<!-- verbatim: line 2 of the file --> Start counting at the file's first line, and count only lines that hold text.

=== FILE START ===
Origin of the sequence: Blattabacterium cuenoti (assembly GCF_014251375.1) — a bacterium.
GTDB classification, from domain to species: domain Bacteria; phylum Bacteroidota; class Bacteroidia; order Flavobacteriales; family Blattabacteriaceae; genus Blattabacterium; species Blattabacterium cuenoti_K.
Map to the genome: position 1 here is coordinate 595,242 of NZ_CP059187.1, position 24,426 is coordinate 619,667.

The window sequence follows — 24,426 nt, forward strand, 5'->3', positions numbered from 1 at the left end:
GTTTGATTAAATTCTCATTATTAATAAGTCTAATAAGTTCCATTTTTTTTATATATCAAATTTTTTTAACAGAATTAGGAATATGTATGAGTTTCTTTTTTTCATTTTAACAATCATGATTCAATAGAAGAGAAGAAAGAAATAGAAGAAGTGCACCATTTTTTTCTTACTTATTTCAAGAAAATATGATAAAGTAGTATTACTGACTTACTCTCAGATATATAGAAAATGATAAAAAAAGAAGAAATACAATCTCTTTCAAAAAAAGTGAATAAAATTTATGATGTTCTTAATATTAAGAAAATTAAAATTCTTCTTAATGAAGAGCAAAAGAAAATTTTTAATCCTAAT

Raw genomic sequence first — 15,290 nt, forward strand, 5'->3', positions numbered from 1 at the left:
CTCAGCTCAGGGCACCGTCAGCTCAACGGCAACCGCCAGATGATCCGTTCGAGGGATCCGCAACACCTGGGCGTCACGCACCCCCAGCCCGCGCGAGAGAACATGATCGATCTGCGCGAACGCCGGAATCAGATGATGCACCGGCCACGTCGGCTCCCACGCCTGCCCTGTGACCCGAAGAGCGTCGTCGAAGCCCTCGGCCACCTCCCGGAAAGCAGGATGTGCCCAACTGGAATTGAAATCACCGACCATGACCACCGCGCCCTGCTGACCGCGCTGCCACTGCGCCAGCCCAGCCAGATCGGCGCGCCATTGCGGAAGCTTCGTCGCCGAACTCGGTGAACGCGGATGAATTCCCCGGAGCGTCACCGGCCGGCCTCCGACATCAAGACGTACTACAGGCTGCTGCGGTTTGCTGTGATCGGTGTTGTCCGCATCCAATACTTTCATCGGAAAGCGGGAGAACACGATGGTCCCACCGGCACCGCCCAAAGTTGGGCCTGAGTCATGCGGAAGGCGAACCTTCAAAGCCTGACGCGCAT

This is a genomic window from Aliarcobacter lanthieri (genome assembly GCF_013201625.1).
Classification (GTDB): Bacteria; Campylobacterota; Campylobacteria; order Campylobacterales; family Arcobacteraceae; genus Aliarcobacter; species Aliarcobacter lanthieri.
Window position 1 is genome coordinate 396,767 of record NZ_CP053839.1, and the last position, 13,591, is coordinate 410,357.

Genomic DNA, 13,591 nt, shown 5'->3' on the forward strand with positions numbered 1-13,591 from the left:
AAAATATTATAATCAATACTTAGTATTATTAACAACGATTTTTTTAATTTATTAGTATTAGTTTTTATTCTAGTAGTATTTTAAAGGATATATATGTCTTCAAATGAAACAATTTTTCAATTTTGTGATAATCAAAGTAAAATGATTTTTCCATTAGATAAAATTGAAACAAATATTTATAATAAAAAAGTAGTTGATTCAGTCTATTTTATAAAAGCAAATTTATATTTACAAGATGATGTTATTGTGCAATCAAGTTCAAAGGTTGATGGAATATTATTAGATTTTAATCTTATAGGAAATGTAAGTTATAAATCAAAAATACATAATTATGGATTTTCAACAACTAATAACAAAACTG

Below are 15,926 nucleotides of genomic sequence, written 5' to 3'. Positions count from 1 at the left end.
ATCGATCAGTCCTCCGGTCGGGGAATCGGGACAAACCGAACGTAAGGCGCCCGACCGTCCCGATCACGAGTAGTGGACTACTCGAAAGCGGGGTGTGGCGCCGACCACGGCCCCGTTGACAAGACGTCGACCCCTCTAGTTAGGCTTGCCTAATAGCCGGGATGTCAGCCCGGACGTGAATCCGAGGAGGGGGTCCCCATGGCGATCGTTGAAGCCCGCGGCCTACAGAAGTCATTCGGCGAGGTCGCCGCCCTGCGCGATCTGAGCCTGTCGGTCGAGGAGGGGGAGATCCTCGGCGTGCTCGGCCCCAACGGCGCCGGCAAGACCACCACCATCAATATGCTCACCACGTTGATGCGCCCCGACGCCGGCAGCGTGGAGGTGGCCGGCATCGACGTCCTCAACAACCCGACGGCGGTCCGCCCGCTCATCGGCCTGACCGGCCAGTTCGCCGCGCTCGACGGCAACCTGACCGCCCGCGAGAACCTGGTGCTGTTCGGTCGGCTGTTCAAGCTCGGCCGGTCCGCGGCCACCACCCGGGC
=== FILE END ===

GTDB classification, from domain to species: domain Bacteria; phylum Bacteroidota; class Bacteroidia; order Flavobacteriales; family Blattabacteriaceae; genus Blattabacterium; species Blattabacterium cuenoti_K.